Amazon has been rushing to finalize and release a set-top box in time for the holidays, designed to compete directly with the Apple TV and Roku. However, The Verge has learned that the company recently made the decision to delay the device, possibly beyond the holiday season. Sources say that the box is based on a fork of Android just like the company's Kindle Fire tablets, and that Amazon was going to allow third party apps in addition to its own services. In fact, much of the same code that works with Amazon's tablets can also be applied to Amazon's TV product, implying that the box runs some version of Fire OS.
Although third party apps would be a differentiator for Amazon, obviously the premier feature would be access to the company's library of Prime videos. Amazon has been pushing its Prime video service hard of late, offering offline viewing on the Kindle Fire HDX and developing its own original shows as well. A set-top box makes perfect strategic sense for Amazon and had been widely expected in time for Christmas shopping this year.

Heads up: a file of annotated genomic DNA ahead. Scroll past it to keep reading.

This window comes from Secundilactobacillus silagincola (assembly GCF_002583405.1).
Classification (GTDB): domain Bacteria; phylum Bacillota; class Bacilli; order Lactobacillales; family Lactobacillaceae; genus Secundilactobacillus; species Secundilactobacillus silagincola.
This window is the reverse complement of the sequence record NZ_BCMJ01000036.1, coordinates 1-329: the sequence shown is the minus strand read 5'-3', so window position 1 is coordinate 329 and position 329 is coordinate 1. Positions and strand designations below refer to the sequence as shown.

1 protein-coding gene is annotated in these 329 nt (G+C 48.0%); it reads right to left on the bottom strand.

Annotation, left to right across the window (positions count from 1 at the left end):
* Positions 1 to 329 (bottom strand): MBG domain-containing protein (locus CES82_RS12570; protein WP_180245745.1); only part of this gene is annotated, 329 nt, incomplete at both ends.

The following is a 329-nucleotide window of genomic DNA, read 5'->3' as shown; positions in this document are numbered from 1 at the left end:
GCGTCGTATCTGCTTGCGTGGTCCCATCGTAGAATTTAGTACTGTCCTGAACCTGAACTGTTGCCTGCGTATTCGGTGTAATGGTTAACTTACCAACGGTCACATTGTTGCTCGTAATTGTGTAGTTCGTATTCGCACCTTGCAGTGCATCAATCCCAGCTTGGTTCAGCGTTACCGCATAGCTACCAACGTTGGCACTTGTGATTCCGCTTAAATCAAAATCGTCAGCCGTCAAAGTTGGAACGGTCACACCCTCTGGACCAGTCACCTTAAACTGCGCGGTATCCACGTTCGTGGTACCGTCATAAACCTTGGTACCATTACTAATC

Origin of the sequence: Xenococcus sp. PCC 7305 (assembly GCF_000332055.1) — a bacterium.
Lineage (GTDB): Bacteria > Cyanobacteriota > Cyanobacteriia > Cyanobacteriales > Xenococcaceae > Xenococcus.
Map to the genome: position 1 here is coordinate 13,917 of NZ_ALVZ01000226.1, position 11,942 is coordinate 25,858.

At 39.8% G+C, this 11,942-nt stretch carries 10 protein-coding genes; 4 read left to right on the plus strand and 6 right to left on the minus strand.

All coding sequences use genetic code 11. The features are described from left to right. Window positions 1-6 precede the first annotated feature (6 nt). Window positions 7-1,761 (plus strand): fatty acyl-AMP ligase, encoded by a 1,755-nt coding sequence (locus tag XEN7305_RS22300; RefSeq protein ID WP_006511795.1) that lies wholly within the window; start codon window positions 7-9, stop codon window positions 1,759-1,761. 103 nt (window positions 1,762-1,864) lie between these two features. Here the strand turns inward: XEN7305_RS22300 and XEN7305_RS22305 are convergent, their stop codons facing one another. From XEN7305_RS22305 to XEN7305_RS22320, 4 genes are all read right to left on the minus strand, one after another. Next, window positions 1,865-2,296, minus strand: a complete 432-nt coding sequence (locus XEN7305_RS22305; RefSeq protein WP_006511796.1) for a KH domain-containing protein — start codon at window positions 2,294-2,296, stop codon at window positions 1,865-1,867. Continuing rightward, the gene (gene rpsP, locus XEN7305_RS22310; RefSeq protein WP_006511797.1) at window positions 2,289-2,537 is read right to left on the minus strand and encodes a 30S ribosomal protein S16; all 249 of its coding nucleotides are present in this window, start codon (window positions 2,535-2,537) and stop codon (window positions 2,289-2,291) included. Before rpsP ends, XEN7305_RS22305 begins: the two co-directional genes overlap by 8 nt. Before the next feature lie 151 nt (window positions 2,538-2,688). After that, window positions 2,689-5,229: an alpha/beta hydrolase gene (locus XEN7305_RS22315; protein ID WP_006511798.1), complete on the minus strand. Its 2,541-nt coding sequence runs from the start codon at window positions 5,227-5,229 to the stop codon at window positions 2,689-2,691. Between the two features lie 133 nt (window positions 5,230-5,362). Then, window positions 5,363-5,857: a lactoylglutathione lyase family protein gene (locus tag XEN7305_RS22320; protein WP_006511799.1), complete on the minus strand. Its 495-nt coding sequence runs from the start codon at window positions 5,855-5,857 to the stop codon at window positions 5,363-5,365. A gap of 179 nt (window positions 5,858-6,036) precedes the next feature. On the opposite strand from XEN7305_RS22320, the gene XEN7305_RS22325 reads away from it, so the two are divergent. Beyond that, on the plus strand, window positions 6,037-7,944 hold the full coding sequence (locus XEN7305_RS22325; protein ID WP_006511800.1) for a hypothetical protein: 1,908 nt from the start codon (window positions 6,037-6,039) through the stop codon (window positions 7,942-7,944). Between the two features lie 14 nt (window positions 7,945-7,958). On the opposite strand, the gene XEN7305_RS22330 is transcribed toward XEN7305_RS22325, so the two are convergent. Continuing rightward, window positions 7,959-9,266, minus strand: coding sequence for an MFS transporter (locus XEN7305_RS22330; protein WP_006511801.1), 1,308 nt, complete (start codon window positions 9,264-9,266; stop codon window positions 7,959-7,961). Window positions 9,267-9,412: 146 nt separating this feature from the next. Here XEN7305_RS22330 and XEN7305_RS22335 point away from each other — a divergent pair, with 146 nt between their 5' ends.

Another Lab126 project
In April, Bloomberg Businessweek reported that the box was being developed at Amazon's Lab126 facilities — the R&D division where many of the company's consumer products are designed. There has been a lot of reported activity coming out of Lab126 over the last year, beginning with an aggressive expansion, followed by testing of advanced wireless standards and even wild rumors of a smartphone with five cameras and a 3D interface.
The Wall Street Journal reported last month that the set-top box had been pushed back to this fall, but this more recent delay makes it increasingly unlikely that Amazon will be able to release it in time for the holiday season. It would likely have been a big seller for the company given its history of aggressive pricing. It still could be — just not as soon as CEO Jeff Bezos hoped.